Panelists say access to federal lands could cure energy woes

Published June 1, 2001

Any national energy policy adopted by the federal government should allow increased development of energy resources on federal lands, urged a gathering of western governors and industry experts at a House Resources Committee hearing held March 7. They assured the Congressmen in attendance that new technologies allow such resource development to be done in an environmentally responsible way.

Energy proponents are looking to make federal agencies more open to oil, gas, coal, and hydropower development, including altering some Clinton administration initiatives that put many areas off-limits to such uses. Ranking Resources Committee member Nick Rahall (D-West Virginia) noted, however, that “natural gas and coal production from federal leases was at an all-time high during the Clinton administration, surpassing the amount produced during the Reagan years, let alone Bush the first.

“I become somewhat puzzled,” he continued, “when I hear talk about opening more federal lands to energy development.”

Since parks and wilderness areas should not be tapped, and since many offshore sites are under drilling moratoria Bush says he supports, the issue comes down to whether drilling should occur in the Arctic National Wildlife Refuge in Alaska, Rahall surmised.

Rather than dwelling on that contentious debate, he continued, more focus should be given to constructing a congressionally authorized natural gas pipeline from Alaska’s North Slope to help answer energy needs.

Giving states a role

Drilling in the 1.5-million-acre coastal plain of the 19-million-acre ANWR was one of the major topics of discussion at the March 7 hearing. Environmentalists oppose development of the site because, they say, drilling would hurt caribou, polar bears, other wildlife, and the landscape itself.

Alaska Governor Tony Knowles disagreed, saying ANWR drilling would create thousands of jobs, lessen U.S. dependence on foreign oil, and reduce fuel prices. Drilling could be done with “special precautions” for the area’s wildlife, he said.

Knowles said practices at nearby Prudhoe Bay demonstrate the oil industry’s ability to develop with minimal environmental impacts. They can use smaller-than-usual pads to drill diagonal wells that reach a broader area underground, he noted, and can confine their activity to the winter months, when equipment can move over ice slabs, which then melt in the summer and lessen the operation’s “footprint.”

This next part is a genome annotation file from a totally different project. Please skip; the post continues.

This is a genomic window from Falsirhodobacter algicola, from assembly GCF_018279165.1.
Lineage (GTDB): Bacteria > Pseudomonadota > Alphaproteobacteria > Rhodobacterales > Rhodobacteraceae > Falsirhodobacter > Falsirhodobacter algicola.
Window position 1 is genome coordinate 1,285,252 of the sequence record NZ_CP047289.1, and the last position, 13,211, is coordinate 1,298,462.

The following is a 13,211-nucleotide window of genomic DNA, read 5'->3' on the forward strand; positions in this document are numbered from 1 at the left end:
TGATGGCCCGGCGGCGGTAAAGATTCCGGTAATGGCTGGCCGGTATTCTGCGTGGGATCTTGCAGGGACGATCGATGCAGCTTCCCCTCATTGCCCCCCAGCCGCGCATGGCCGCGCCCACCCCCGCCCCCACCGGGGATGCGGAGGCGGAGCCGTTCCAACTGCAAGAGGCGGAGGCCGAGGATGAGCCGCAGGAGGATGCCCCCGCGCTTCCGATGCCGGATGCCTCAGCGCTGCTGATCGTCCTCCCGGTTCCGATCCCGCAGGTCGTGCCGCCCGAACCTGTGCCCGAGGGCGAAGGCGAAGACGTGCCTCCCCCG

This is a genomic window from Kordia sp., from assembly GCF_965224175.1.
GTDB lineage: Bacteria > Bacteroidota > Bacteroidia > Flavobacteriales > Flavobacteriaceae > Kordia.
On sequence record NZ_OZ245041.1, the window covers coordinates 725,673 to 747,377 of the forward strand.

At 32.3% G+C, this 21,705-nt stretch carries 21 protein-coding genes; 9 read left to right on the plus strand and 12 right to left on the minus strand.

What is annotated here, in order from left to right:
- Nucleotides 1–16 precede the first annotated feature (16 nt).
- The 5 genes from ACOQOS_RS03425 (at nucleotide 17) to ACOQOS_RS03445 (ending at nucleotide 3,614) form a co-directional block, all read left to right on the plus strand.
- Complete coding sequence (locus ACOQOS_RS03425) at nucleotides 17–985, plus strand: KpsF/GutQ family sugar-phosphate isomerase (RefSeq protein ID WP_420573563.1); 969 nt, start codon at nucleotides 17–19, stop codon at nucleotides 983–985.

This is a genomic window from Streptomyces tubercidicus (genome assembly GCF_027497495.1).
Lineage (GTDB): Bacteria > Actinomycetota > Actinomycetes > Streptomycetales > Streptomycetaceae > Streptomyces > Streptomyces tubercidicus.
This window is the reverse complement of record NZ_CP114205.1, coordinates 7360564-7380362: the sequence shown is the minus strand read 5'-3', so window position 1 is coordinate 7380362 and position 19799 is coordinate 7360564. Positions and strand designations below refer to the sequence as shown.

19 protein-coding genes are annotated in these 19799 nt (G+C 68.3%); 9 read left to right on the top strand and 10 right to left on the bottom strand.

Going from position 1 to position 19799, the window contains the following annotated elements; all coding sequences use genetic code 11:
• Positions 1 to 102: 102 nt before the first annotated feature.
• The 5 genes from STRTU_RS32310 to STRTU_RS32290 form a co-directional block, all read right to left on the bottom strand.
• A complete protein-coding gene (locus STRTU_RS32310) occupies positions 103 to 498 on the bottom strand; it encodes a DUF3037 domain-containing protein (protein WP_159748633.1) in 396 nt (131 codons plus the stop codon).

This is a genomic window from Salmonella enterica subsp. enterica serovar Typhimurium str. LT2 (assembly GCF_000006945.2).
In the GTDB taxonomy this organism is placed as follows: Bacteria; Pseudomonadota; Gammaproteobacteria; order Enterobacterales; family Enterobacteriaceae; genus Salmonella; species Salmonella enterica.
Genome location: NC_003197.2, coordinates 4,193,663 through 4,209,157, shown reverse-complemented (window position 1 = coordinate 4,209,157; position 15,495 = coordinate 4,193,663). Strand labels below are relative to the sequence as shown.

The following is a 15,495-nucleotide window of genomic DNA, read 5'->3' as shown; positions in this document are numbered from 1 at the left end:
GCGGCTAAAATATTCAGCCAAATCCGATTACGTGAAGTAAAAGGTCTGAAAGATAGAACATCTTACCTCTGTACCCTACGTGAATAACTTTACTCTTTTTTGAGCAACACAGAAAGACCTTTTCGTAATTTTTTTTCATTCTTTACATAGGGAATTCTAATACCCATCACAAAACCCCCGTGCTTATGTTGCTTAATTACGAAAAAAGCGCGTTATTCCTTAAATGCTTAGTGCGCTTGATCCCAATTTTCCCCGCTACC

Wyoming Governor Jim Geringer stressed at the hearing the importance of finding energy solutions to continue upward economic trends. He said much of the federal lands in the West contain energy reserves, but Clinton-era land use decisions have impeded access, stymying efforts to reach those reserves.

Federal agencies should more actively involve state governments in policy decisions, Geringer said, perhaps by granting them the rarely used “cooperating agency” status under the National Environmental Policy Act, which would put them on a more equal footing with the federal agencies.

Oil and gas industry experts testified that federal policies restricting companies’ access to public lands generally are based on past events and do not take into account new technologies.

Seeking multiple use

When evaluating access to federal lands, Congress should first look at areas where development used to occur but is now restricted, said Neal Stanley, testifying on behalf of the Independent Petroleum Association of Mountain States and the Independent Petroleum Association of America. Jim Bowles, of the American Petroleum Institute, concurred. Energy developers aren’t looking to drill in wilderness areas or parks, he said, but seek access to lands already designated for “multiple uses.”

Federal agencies also should be given a clear mandate on how to weigh energy development against other uses. Agency officials do not now consider how their policy decisions affect energy sustainability, said Stanley. Bowles agreed, noting the national energy policy due should recognize that a long-term solution requires:

  • increasing all forms of energy;
  • being flexible enough to allow companies to “adapt to new energy and environmental challenges”;
  • “encouraging competitive trade practices and international investment”;
  • and creating a stable regulatory environment for investors.

Terry O’Connor, testifying on behalf of the National Mining Association, pointed out that some Clinton administration initiatives–such as the Forest Service’s roadless rule, scheduled to go into effect May 12–would hinder access to coal reserves. The Bush administration is currently reviewing that rule, along with several others that would impact uses of federal lands.

Clinton’s national monument designations also garnered criticism. O’Connor singled out the Grand Staircase-Escalante National Monument in Utah, which withdrew major coal reserves from productive use.

Chris Hocker, president of the National Hydropower Association, said efforts to increase hydropower, the “nation’s leading renewable” energy source, are impeded by agency regulations that do not acknowledge that “healthy rivers and hydropower can coexist.”

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